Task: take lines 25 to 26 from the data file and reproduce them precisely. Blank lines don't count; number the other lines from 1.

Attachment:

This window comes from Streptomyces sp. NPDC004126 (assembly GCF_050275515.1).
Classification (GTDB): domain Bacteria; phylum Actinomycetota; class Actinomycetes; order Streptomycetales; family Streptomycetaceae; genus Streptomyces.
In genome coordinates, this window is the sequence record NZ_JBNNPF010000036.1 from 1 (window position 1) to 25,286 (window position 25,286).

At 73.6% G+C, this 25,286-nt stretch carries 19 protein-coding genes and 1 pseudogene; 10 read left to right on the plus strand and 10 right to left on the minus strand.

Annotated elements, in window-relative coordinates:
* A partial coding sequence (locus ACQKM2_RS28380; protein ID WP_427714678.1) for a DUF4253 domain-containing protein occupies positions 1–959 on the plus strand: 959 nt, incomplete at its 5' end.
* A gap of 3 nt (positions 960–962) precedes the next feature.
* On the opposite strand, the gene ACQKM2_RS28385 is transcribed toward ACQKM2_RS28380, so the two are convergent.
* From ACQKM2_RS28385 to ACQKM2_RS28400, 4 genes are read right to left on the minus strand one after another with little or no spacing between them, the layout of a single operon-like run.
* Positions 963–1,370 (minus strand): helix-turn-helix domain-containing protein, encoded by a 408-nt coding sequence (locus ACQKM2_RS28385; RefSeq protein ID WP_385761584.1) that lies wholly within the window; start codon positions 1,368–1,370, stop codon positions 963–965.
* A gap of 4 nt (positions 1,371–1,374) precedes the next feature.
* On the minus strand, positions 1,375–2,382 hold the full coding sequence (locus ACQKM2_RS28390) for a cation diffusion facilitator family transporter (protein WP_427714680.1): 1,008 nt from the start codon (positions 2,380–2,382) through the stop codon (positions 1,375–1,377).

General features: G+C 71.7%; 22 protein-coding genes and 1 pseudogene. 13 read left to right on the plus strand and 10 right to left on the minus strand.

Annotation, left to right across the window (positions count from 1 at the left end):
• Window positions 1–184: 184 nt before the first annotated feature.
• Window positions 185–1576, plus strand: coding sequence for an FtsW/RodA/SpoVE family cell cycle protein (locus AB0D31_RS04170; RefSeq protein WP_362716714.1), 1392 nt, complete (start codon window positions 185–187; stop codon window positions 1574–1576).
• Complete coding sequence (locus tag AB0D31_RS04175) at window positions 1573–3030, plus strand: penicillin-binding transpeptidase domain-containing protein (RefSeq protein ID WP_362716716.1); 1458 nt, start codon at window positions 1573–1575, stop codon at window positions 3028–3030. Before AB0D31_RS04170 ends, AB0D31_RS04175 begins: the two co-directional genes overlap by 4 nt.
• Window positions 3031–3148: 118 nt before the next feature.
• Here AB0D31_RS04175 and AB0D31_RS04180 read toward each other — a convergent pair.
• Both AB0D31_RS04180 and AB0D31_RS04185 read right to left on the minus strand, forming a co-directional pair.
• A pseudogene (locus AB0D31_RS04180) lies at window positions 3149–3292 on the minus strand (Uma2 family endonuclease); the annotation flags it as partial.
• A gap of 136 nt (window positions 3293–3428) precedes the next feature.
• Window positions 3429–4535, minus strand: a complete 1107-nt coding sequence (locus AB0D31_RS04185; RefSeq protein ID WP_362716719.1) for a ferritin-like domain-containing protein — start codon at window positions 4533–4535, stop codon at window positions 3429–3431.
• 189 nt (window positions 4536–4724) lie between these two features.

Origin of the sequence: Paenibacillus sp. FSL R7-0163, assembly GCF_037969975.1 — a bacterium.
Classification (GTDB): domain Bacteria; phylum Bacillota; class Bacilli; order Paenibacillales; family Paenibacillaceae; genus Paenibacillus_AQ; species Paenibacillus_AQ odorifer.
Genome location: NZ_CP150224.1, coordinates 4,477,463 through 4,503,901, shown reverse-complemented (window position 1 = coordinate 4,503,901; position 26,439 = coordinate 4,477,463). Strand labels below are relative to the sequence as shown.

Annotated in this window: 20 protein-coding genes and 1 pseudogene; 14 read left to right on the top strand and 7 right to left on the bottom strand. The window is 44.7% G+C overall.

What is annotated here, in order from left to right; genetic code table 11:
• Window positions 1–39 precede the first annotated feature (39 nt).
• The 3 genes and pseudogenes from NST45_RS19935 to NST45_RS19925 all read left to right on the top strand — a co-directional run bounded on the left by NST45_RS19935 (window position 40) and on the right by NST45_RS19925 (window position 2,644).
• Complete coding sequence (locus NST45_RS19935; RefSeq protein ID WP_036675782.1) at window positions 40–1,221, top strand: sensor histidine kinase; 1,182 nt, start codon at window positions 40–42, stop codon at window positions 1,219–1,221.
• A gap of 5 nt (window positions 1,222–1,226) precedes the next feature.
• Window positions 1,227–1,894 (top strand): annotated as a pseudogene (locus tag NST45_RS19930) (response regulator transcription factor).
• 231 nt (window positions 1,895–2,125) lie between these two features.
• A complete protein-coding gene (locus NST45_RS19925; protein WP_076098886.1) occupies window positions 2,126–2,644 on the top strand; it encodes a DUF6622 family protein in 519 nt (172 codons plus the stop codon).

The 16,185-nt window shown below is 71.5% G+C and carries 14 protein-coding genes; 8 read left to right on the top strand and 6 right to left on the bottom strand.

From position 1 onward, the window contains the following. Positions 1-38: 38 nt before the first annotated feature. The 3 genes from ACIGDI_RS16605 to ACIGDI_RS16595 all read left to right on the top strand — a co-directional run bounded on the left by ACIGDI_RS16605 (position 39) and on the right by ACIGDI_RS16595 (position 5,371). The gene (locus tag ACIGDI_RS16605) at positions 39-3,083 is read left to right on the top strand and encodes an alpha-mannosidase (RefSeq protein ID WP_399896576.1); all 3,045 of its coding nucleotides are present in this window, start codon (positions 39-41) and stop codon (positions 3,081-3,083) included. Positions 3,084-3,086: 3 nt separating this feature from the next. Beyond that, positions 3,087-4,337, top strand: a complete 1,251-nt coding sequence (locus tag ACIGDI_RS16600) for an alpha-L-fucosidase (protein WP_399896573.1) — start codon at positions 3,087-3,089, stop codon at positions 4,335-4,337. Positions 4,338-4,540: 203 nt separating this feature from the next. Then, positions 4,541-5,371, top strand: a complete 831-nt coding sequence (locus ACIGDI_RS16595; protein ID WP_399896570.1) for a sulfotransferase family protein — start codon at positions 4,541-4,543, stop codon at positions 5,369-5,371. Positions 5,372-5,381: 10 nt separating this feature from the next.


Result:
Origin of the sequence: Paenibacillus sp. FSL R7-0163, assembly GCF_037969975.1 — a bacterium.
Classification (GTDB): domain Bacteria; phylum Bacillota; class Bacilli; order Paenibacillales; family Paenibacillaceae; genus Paenibacillus_AQ; species Paenibacillus_AQ odorifer.